The courts that have considered the "equal monthly payment" requirement have all agreed that balloon payments are not allowed over the objection of the secured creditor. See, e.g., In re Schultz, 363 B.R. 902 (Bankr. E.D. Wis. 2007); In re Lemieux, 347 B.R. 460 (Bankr. D. Mass. 2006); In re Wagner, 342 B.R. 766 (Bankr. E.D. Tenn. 2006). The Bankruptcy Court for the Central District of Illinois recently summarized the rationale for these decisions:
The results of these cases are readily explainable when the remedial purpose of the equal payment provision is considered. Prior to BAPCPA, it was not uncommon for some Chapter 13 plans to provide for backloaded payments, such as balloon payments. Another form of backloading involved graduated or step-up payment plans, where the payments started out smaller and increased over time. Secured creditors, particularly those secured by a vehicle, viewed this as unfair, exposing them to undue risk in light of the constant depreciation of their collateral.
Other plans, filed by debtors whose employment is seasonal, provided for reduced payments or no payments at all during certain months of the year, or called for payments to be made quarterly or semi-annually, rather than monthly, based upon the peculiarities of the debtor's income stream. Secured creditors had similar complaints with those plans.
In response to those creditor concerns, Congress enacted the equal payment provision and a companion provision extending the concept of adequate protection, formerly a preconfirmation requirement, to postconfirmation plan payments. 11 U.S.C. § 1325(a)(5)(B)(iii)(II). The equal payment provision prevents debtors from backloading payments to secured creditors or paying them other than on a monthly basis.
In re Erwin, 2007 Bankr. LEXIS 3331, 7-8 (Bankr. C.D. Ill. October 1, 2007).
The Debtors have focused on the word "if" in § 1325(a)(5)(B)(iii), suggesting that by stating that if the property is distributed in periodic payments, the payments must be equal, Congress is suggesting that there are alternatives to paying a secured claim in full other than with periodic payments. That may be true, but rather than Congress envisioning a proposal for 36 months of adequate protection and a balloon payment at the end of the plan, the Court interprets this provision to allow treatment in the form of one lump sum payment in the full amount of the claim on the effective date of the plan.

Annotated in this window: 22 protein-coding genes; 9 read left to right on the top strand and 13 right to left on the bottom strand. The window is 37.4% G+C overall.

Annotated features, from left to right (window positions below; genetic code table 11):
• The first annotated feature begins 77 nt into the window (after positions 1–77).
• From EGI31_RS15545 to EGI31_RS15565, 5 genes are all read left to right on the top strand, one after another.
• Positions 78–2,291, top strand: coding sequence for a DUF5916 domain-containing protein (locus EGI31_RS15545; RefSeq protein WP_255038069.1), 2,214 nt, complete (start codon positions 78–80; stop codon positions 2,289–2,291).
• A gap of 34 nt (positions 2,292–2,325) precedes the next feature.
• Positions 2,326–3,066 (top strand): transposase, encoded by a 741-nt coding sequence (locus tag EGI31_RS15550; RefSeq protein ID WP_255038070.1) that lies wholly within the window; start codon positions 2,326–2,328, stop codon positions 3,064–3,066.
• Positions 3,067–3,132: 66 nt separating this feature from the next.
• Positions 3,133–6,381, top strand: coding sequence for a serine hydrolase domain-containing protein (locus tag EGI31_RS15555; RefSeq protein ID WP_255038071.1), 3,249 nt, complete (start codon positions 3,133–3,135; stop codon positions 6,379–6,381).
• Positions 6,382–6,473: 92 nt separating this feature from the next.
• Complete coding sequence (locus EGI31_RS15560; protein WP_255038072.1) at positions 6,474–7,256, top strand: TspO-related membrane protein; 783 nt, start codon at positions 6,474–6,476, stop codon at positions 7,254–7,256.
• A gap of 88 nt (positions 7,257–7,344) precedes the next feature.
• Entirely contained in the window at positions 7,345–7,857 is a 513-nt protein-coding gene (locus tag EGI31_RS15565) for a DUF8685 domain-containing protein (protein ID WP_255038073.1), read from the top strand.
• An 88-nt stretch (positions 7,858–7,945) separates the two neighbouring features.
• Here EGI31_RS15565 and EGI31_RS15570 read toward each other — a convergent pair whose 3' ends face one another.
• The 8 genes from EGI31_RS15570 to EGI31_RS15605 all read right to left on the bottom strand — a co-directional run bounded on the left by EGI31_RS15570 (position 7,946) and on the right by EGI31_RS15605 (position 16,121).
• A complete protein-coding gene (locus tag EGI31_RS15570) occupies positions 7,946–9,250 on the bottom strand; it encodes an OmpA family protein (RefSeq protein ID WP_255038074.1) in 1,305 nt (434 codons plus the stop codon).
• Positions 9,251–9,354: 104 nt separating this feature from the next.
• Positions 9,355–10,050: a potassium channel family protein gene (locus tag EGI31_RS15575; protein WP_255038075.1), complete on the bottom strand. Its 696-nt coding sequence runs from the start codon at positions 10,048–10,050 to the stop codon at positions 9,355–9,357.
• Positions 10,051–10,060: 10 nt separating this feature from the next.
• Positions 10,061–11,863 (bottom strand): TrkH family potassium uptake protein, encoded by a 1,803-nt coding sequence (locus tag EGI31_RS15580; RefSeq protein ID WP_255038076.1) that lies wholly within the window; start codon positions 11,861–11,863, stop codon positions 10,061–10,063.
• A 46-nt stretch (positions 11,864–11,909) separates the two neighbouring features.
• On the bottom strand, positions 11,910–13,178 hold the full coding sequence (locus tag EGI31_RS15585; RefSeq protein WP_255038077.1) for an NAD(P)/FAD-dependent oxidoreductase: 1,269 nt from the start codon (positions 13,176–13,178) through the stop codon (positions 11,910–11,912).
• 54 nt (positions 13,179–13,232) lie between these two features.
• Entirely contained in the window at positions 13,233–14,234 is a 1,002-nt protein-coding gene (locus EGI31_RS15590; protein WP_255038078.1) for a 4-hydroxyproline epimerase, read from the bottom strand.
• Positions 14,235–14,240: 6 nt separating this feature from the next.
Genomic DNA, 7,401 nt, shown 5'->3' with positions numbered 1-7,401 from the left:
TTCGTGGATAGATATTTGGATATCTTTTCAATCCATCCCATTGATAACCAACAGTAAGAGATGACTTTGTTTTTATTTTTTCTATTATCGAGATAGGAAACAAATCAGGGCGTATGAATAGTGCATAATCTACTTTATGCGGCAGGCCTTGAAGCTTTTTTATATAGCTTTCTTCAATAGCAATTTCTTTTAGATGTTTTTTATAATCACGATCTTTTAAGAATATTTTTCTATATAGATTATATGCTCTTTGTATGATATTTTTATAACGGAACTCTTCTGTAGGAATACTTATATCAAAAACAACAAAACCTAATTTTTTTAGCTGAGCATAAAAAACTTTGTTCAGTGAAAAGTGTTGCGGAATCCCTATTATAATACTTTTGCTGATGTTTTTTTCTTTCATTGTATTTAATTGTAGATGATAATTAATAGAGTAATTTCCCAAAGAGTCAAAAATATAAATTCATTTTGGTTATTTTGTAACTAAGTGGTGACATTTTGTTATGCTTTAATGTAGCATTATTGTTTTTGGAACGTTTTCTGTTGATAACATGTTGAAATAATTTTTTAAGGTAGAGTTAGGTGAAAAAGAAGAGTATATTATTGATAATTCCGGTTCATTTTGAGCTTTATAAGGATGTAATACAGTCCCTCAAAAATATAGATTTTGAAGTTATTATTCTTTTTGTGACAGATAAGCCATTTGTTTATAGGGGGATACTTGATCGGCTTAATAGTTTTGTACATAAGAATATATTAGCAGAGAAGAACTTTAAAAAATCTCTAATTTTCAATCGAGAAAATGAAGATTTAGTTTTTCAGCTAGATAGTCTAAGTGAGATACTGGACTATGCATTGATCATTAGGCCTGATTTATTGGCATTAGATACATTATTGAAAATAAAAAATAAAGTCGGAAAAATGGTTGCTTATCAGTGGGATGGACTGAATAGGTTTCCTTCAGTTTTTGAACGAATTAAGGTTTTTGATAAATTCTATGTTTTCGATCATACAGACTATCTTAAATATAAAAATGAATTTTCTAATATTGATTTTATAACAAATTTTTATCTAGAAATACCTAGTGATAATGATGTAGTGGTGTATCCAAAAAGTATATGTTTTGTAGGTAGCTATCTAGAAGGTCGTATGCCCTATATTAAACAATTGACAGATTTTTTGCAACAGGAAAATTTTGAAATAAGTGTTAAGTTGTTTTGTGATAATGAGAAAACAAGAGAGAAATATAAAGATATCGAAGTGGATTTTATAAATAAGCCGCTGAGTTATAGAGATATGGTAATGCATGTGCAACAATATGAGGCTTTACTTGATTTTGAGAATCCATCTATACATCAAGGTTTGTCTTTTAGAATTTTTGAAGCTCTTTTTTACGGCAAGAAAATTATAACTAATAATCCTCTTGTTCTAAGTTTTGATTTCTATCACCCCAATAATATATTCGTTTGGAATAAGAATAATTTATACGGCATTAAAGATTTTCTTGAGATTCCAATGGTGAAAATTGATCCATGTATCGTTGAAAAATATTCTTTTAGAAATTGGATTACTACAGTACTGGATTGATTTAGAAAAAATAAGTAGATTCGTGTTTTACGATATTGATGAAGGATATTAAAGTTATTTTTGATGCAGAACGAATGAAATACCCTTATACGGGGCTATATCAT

The Plan in this case proposes to pay the value, as of the effective date of the plan, of AMC's allowed secured claim. Part of that payment is the interest component of the Debtors' monthly adequate protection payment. Accordingly, the Plan distributes property (the interest payments) to AMC pursuant to § 1325(a)(5)(B), and that property is in the form of periodic payments. Calling the property distributed on the claim "adequate protection payments" does not change the fact that this is property distributed on the claim. If made over time, the distributions of the property on the claim must be in equal monthly amounts, and, unless AMC consents, the balloon payment at the end of the Plan will not satisfy this requirement.
The Debtors must propose to pay interest on the claim, or the Plan would violate § 1325(a)(5)(B)(ii), requiring the property distributed to be of a value to pay the claim in full "as of the effective date of the plan." The interest component allows a creditor who is paid over time to receive the present value of its claim on the effective date of the plan. See Till v. SCS Credit Corp., 541 U.S. 465 (2004).
For the foregoing reasons, it is therefore Ordered: that confirmation of the Plan is denied.